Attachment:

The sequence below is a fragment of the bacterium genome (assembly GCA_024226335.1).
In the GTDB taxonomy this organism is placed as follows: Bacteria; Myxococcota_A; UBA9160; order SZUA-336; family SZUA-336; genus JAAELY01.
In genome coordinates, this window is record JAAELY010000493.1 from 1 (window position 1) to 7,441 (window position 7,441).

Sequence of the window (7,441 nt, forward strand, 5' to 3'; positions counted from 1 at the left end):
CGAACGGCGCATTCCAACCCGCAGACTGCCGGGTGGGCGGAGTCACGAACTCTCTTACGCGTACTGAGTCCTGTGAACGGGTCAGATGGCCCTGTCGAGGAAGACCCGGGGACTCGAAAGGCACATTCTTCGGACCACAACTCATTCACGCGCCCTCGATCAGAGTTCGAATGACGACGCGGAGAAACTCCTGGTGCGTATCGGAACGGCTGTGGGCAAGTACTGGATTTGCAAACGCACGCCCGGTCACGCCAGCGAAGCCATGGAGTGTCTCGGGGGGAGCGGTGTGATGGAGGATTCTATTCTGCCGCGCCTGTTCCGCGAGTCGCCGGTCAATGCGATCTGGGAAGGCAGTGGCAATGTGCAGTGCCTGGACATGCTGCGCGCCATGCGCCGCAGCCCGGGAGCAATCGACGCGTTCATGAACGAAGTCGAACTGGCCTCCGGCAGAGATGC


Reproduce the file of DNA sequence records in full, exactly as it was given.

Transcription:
The sequence below is a fragment of the bacterium genome (assembly GCA_024226335.1).
In the GTDB taxonomy this organism is placed as follows: Bacteria; Myxococcota_A; UBA9160; order SZUA-336; family SZUA-336; genus JAAELY01.
In genome coordinates, this window is record JAAELY010000493.1 from 1 (window position 1) to 7,441 (window position 7,441).

Sequence of the window (7,441 nt, forward strand, 5' to 3'; positions counted from 1 at the left end):
CGAACGGCGCATTCCAACCCGCAGACTGCCGGGTGGGCGGAGTCACGAACTCTCTTACGCGTACTGAGTCCTGTGAACGGGTCAGATGGCCCTGTCGAGGAAGACCCGGGGACTCGAAAGGCACATTCTTCGGACCACAACTCATTCACGCGCCCTCGATCAGAGTTCGAATGACGACGCGGAGAAACTCCTGGTGCGTATCGGAACGGCTGTGGGCAAGTACTGGATTTGCAAACGCACGCCCGGTCACGCCAGCGAAGCCATGGAGTGTCTCGGGGGGAGCGGTGTGATGGAGGATTCTATTCTGCCGCGCCTGTTCCGCGAGTCGCCGGTCAATGCGATCTGGGAAGGCAGTGGCAATGTGCAGTGCCTGGACATGCTGCGCGCCATGCGCCGCAGCCCGGGAGCAATCGACGCGTTCATGAACGAAGTCGAACTGGCCTCCGGCAGAGATGC